Tech push brings tiger habitat ‘alive’ in Karnataka reserve
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An ingenious initiative in the BRT tiger reserve in Karnataka that has put everyday technology like a GPS tracking device, a cellphone and a laptop in the hands of forest watchers — foot soldiers at the frontlines of tiger conservation — could be a potential gamechanger in the campaign to save India's national animal.
As they go about their daily dawn-to-dusk foot patrols through miles of wooded terrain, each forest watcher now carries a nifty device through which he logs the location of every sighting: tigers and herds of prey, snares and cooking fires that indicate intrusions, and so on. The watchers, many of them semi-literate tribals, transfer the data to a laptop and, using cellphone signal boosters, send it from the hilly terrain to a centralised data centre.
The initial success of such data gathering has encouraged forest authorities in Karnataka to extend the plan to all tiger reserves in the state.
While daily monitoring by foot is mandated by the National Tiger Conservation Authority (NTCA), this is the first time that ubiquitous technology like GPS has been put into the hands of forest watchers stationed at remote anti-poaching camps deep inside the forest. The technological intervention is a crucial step in closely monitoring the habitat of the tiger.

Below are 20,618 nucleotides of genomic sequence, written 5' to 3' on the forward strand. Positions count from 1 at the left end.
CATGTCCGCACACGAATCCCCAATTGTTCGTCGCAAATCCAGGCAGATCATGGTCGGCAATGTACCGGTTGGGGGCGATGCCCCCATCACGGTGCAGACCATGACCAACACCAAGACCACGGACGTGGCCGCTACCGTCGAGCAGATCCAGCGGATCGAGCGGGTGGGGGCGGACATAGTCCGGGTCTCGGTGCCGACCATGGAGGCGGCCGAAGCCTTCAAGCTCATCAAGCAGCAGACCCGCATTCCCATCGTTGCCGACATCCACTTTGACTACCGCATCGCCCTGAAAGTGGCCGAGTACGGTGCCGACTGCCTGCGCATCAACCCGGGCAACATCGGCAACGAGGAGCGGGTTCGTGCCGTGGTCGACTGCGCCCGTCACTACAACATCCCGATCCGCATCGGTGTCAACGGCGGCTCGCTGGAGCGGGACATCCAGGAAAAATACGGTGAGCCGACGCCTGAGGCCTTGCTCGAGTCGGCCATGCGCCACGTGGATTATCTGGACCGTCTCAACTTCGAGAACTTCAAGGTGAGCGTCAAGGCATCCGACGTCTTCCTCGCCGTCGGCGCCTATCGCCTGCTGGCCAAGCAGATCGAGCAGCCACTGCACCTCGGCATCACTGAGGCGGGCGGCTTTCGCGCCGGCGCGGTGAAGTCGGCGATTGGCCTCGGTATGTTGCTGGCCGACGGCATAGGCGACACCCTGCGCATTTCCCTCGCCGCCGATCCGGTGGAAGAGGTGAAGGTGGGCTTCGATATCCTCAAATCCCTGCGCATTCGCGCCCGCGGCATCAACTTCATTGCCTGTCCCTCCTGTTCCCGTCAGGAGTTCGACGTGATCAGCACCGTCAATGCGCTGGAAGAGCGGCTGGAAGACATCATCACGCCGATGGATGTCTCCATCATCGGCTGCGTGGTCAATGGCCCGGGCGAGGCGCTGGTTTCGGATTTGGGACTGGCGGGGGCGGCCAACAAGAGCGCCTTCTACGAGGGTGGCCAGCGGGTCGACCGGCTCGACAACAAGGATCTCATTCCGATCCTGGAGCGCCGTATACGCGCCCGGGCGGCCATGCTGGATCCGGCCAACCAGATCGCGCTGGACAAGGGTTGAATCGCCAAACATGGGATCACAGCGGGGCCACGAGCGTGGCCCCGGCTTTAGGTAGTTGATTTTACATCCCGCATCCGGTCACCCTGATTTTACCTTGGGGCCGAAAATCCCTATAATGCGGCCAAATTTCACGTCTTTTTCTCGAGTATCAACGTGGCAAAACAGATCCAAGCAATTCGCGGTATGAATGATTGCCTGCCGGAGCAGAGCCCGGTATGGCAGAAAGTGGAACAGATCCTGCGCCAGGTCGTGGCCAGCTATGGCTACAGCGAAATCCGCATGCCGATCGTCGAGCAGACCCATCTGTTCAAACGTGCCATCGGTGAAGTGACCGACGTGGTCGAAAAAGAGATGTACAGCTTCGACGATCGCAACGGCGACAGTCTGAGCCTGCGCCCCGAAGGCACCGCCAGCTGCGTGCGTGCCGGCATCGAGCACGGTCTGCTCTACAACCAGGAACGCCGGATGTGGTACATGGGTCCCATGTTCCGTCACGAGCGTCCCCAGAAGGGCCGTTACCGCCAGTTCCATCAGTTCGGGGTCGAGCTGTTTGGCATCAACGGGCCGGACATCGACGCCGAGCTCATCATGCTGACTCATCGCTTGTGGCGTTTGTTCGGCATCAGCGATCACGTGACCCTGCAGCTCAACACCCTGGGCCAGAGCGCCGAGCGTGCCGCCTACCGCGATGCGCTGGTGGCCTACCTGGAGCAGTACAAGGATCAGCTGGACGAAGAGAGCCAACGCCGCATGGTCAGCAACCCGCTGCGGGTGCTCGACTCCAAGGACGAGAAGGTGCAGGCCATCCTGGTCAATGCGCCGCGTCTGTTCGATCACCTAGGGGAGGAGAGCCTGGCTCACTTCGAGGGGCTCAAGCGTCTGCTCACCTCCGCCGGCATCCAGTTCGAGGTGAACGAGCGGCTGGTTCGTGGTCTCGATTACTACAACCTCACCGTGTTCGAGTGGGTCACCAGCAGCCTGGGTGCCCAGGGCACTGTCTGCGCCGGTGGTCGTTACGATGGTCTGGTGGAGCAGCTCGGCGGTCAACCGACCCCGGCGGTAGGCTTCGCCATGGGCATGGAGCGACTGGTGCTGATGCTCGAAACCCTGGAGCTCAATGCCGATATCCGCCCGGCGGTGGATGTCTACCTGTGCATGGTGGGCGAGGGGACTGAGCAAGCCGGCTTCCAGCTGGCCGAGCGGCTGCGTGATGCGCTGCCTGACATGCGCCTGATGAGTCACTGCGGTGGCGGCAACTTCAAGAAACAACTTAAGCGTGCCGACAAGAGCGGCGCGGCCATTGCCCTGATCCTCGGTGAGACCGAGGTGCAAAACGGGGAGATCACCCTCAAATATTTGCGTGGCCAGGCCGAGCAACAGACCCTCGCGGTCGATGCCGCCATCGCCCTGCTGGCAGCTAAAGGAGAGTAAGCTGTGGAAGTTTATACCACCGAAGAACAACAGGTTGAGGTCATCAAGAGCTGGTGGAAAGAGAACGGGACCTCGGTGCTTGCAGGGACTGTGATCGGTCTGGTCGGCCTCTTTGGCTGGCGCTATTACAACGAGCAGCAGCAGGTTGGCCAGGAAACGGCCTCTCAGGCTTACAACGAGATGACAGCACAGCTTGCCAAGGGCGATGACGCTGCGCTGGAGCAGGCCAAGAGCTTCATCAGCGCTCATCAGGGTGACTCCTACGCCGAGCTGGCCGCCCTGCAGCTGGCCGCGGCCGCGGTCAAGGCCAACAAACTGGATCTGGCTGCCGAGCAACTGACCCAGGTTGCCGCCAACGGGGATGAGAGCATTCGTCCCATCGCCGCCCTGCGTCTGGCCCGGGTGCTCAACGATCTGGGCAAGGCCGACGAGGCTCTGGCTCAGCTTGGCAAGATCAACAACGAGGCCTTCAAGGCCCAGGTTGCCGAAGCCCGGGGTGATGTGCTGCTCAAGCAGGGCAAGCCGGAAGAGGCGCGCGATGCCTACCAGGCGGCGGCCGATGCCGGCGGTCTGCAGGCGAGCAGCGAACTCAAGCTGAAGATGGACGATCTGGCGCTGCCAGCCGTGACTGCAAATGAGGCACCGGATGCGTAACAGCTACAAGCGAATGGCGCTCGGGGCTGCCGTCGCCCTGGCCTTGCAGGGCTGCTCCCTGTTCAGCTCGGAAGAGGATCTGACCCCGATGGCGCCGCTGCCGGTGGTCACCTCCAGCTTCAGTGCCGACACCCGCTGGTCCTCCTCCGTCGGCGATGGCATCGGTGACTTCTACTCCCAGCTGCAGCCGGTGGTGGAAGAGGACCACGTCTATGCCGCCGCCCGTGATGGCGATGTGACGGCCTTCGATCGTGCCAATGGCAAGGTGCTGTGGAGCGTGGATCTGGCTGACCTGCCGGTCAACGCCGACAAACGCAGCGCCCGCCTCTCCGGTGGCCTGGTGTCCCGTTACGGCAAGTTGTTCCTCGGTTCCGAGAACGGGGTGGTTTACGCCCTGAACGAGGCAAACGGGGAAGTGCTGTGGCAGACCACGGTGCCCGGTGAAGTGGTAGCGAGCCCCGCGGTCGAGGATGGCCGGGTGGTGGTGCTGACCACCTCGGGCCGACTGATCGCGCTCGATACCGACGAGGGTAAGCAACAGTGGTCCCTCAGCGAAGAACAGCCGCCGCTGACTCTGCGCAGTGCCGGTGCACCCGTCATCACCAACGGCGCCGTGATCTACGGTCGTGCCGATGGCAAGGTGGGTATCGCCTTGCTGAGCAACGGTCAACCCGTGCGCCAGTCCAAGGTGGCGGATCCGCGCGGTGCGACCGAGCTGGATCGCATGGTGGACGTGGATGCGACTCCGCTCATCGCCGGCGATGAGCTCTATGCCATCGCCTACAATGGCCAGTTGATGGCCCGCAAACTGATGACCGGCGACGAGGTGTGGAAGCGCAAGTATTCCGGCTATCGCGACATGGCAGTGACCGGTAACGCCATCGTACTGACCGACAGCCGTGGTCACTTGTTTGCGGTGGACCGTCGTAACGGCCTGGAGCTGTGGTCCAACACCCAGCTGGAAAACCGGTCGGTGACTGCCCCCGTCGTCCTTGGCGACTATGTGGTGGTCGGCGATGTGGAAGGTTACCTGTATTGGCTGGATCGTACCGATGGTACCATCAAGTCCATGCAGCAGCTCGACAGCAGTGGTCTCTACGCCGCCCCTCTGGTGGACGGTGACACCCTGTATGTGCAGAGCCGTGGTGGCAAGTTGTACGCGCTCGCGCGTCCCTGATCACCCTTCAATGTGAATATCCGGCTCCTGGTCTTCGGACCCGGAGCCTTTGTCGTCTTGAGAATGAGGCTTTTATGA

"Sketchy, uncorroborated data would be scrawled in anti-poaching camp registers and lie covered in dust for years, but this brings the tiger's habitat alive," said Vijay Mohan Raj, chief conservator of forests at BRT reserve, who spearheaded the project called Huli (tiger in Kannada).
The pilot project has shown remarkable success in the six months of its trial involving 16 tribal watchers in four anti-poaching camps in the Punjur range of BRT reserve. The daily logs lend themselves to easy consolidation into monthly reports which then present a bigger picture of the ecosystem's dynamics — from the movement of elephant herds to the seasonality of prey like gaur and deer, disturbances to the habitat from poachers and grazers, and animal mortality. "It is a never-before depiction of a landscape in its entirety," said Raj.